Bleeding Problems in Childhood Cancer

Symptom Management, Palliative Care, or Supportive Care to relieve side-effects is an important part of cancer care and treatment and should always form part of the overall treatment plan.

A bleeding disorder occurs when the blood does not clot quickly enough, resulting in too much bleeding or bleeding that lasts a long time. Normal blood clotting (coagulation) is a complex process in which specialised blood cells (platelets) and different proteins in the blood (clotting or coagulation factors) clump together to heal broken blood vessels and control bleeding.

There is a delicate balance of coagulation factors that promote bleeding and those that promote clotting. Disorders of the blood clotting system occur when clotting factors are missing or damaged, when there is a low number of platelets, or when the platelets don’t work correctly.

 

Symptoms

Relieving side effects is an important part of total cancer care and treatment, which is why you should discuss any symptoms your child is experiencing, new symptoms and changes in symptoms with their Oncology Team so that they can work out a regimen of palliative or supportive care for them.

People with bleeding disorders may experience the following symptoms:

  • Cuts that bleed excessively
  • Unexpected or sudden bruising
  • Small purple or red spots under the skin that are called petechiae
  • Blood in the vomit, often resembling coffee grounds
  • Black or bloody bowel movements, or reddish or pinkish urine
  • Dizziness, headaches, or changes in vision
  • Joint pain
  • Gum bleeding
  • In women, menstrual periods that are heavier or longer than usual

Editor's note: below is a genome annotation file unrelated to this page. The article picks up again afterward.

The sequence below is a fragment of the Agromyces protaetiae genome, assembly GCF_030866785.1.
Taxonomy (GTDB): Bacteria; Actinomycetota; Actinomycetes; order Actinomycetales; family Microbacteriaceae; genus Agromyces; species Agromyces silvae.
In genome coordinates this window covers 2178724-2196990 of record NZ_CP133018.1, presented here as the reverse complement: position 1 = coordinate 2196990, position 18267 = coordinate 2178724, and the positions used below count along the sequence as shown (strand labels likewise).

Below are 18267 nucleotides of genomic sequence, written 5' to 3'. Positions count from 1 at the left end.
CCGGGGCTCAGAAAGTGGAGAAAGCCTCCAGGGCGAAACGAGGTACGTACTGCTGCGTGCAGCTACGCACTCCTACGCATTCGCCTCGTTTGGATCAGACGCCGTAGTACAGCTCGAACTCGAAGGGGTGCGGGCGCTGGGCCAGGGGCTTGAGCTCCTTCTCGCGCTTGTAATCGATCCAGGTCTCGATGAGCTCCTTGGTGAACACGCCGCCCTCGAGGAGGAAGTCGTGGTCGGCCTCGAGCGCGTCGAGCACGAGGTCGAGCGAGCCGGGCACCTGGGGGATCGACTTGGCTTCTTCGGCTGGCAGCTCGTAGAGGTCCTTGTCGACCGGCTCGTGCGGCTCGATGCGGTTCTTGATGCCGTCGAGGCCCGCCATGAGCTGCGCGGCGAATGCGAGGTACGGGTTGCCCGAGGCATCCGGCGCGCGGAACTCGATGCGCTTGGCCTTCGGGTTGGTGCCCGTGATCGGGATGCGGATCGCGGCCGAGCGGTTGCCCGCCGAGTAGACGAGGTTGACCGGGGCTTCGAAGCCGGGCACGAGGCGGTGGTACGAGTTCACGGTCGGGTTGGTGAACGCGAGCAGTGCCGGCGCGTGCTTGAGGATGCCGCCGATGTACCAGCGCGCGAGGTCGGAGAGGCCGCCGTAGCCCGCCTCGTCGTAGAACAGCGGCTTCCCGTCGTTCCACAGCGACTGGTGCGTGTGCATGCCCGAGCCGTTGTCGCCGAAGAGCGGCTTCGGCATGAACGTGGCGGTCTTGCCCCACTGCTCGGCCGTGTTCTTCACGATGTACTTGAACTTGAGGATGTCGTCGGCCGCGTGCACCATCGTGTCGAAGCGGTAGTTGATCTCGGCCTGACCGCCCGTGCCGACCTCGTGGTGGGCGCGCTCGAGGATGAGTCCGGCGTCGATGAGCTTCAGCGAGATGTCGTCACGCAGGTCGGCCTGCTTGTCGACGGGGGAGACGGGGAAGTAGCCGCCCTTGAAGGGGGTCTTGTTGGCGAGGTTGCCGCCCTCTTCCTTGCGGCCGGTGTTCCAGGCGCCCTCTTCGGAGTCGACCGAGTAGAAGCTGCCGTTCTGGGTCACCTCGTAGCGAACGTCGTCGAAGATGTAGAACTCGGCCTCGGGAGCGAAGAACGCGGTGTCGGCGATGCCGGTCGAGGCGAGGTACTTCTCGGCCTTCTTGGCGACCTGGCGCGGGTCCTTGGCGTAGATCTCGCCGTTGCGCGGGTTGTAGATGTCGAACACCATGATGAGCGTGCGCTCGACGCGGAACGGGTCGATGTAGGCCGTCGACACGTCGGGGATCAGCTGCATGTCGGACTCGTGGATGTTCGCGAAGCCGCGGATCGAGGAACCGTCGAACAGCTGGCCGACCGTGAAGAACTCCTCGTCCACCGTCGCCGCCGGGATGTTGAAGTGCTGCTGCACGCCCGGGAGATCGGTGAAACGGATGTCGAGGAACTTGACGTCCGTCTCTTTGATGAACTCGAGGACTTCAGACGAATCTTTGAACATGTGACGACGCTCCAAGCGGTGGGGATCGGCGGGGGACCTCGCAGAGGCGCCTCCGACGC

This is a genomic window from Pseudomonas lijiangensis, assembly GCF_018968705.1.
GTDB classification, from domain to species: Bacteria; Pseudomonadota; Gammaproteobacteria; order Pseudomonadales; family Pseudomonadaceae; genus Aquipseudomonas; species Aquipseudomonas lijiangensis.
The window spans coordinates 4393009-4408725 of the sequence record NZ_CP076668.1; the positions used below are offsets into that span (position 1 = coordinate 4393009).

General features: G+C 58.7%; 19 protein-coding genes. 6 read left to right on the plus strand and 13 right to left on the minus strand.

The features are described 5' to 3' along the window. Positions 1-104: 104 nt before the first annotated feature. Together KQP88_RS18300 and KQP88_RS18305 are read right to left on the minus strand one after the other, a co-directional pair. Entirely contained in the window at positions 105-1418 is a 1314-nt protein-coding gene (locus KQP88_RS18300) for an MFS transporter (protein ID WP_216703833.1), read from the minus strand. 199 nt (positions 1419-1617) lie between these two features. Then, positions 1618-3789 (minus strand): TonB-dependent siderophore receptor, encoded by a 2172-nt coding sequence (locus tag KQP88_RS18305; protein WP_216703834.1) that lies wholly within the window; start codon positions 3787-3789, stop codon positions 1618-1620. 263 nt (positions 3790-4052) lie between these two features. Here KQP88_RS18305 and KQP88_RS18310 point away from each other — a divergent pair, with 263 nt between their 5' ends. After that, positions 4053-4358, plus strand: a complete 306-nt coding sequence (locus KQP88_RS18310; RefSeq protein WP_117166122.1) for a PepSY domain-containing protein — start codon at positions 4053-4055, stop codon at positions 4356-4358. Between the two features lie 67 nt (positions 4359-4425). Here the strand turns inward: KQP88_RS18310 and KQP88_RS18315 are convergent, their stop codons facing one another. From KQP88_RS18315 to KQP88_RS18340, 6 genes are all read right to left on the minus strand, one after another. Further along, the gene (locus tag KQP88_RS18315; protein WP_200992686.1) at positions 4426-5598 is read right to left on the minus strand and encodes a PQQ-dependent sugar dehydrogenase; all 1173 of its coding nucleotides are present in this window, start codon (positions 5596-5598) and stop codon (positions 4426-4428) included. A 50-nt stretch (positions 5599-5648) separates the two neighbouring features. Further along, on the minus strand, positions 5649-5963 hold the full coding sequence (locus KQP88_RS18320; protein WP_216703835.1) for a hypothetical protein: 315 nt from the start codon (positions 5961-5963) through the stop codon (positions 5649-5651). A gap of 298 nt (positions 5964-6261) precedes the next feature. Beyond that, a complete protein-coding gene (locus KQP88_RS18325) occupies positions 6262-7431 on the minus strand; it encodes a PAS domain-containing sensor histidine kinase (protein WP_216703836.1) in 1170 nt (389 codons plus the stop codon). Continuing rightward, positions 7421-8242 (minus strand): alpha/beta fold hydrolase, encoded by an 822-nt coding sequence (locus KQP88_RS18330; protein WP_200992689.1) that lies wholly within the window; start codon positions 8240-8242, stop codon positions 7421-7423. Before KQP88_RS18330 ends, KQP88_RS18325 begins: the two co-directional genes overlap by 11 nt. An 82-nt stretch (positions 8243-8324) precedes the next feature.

Causes

A bleeding disorder can sometimes be inherited, meaning it has a genetic cause and runs in the family. Other bleeding problems result from illness or treatment with specific drugs.

Causes of bleeding problems include:

  • Anaemia, an unusually low level of red blood cells
  • Cancer that begins in or spreads to the liver
  • Drugs called angiogenesis inhibitors that prevent the growth and development of new blood vessels
  • Inherited disorders including haemophilia (a disease which causes the blood to not clot normally) and von Willebrand’s disease (a bleeding disorder wherein clotting factors are missing or do not work well).
  • Long-term use of strong antibiotics or medications called anticoagulants that thin the blood
  • Other disorders unrelated to cancer
  • Other liver disorders, including an infection of the liver called hepatitis and scarring of the liver called cirrhosis
  • Thrombocytopenia, an unusually low level of platelets
  • Vitamin K deficiency

 

Diagnosis and Treatment

A physical examination and several blood tests, including a complete blood count (CBC), prothrombin time (PT or INR), activated partial thromboplastin time (APTT), platelet count, tests to check the speed of blood clotting, and tests to check for blood protein deficiencies will be carried out on your child by the doctor to diagnose a bleeding disorder.

 

Treatment

How a bleeding disorder is treated will depend on the underlying cause. When possible, underlying disorders such as cancer or liver disease are treated. Additional treatments include:

  • Blood plasma or platelet transfusions
  • Drugs that help blood to clot
  • Other medications used to treat platelet problems
  • Vitamin K injections

 

 

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